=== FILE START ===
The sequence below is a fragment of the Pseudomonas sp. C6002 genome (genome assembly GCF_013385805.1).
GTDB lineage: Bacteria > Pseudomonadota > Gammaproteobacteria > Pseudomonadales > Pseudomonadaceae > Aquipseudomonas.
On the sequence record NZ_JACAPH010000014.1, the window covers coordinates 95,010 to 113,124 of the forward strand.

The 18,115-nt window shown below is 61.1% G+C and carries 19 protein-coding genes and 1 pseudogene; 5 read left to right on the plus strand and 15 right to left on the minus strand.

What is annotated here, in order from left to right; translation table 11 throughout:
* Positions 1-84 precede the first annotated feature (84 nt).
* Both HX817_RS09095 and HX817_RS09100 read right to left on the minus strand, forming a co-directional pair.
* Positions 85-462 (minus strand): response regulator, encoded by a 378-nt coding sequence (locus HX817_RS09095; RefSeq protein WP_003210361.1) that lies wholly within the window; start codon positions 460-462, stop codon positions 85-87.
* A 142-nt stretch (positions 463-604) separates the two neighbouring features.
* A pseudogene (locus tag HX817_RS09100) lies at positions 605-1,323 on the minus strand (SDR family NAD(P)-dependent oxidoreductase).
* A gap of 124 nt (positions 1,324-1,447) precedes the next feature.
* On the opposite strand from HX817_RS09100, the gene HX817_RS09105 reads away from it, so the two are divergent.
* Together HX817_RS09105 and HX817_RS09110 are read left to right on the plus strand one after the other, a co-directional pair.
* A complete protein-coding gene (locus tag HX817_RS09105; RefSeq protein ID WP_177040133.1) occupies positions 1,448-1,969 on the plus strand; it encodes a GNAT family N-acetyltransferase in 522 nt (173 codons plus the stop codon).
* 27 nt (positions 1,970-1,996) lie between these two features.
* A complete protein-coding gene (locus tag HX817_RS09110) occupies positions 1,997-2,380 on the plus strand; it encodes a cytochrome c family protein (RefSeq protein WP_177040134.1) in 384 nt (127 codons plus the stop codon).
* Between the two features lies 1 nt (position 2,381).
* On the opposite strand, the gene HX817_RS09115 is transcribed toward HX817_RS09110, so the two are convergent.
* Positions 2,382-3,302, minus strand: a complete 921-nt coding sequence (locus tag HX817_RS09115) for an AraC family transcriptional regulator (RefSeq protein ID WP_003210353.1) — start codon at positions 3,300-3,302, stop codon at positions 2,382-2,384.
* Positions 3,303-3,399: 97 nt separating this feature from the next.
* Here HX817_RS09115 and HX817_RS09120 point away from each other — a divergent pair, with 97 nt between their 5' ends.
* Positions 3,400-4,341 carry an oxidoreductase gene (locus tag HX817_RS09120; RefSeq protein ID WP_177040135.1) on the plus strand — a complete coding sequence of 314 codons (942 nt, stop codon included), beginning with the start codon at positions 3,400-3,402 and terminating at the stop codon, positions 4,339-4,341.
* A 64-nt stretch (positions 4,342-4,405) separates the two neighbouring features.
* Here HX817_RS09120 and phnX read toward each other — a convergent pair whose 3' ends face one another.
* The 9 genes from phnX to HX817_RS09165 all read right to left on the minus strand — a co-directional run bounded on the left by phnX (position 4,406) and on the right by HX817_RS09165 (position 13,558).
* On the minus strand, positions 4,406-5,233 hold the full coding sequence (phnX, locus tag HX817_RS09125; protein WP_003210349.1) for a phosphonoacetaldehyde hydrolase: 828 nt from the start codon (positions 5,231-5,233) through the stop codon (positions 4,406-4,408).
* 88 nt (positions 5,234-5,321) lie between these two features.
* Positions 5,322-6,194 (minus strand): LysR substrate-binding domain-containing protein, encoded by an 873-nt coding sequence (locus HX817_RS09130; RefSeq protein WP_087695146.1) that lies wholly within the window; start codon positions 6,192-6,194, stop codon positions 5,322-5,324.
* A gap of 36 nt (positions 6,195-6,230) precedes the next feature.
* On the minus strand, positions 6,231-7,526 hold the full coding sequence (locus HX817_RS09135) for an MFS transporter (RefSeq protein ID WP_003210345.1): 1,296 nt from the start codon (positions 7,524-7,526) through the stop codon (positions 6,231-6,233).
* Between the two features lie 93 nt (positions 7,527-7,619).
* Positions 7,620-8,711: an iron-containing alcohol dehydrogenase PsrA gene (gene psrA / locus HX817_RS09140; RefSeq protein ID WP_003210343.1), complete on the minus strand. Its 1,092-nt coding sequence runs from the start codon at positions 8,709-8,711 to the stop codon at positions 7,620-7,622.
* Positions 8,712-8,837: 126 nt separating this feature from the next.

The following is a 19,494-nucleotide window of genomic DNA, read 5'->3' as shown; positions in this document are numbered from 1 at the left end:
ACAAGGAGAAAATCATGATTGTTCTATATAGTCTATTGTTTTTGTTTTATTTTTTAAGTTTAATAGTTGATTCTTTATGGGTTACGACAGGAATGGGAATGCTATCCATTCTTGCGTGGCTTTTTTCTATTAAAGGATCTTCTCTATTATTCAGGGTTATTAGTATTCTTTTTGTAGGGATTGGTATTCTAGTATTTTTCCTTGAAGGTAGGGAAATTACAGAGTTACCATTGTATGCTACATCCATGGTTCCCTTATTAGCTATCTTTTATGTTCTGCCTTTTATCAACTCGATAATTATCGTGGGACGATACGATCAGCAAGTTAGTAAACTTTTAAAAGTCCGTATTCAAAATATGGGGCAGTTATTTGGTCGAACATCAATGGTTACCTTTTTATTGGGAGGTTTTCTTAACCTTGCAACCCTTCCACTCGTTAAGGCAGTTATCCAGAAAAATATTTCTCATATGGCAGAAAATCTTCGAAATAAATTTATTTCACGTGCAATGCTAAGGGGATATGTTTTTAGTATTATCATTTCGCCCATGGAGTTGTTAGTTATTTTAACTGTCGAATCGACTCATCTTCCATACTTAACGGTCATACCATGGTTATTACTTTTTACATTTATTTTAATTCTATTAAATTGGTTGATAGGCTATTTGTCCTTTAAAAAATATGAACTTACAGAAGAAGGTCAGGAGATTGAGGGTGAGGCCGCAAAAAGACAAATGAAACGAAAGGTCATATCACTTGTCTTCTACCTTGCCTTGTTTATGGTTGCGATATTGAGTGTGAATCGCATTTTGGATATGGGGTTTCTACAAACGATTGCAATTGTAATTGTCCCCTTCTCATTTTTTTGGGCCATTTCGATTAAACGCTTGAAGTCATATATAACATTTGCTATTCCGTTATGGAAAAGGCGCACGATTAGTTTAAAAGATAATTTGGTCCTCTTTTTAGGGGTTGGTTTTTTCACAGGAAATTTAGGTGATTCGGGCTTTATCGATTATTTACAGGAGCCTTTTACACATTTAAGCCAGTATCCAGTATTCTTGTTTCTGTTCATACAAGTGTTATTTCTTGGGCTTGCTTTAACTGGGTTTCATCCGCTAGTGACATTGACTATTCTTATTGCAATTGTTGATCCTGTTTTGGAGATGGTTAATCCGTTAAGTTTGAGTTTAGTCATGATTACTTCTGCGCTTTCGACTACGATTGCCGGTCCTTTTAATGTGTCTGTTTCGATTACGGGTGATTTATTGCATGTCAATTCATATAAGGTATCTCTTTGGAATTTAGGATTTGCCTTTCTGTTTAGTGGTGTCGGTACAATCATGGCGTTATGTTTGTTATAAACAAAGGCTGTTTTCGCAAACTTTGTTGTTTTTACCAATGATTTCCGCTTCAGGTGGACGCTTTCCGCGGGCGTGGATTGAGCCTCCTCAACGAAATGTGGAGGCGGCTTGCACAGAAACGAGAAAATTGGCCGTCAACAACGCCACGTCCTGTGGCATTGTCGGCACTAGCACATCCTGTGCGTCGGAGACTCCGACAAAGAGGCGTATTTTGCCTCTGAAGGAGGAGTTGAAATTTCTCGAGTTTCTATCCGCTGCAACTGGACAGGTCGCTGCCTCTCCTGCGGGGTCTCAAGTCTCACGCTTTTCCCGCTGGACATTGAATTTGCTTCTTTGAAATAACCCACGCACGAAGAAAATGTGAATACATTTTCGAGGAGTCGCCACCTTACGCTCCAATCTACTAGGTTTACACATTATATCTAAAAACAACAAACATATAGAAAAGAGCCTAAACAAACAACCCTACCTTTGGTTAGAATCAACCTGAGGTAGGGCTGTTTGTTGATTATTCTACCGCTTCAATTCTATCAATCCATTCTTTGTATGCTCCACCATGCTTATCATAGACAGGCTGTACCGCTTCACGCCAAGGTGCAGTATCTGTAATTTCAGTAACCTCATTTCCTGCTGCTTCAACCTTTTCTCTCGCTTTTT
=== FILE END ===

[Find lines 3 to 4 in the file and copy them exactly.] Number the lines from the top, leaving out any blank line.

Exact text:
On the sequence record NZ_JACAPH010000014.1, the window covers coordinates 95,010 to 113,124 of the forward strand.

The 18,115-nt window shown below is 61.1% G+C and carries 19 protein-coding genes and 1 pseudogene; 5 read left to right on the plus strand and 15 right to left on the minus strand.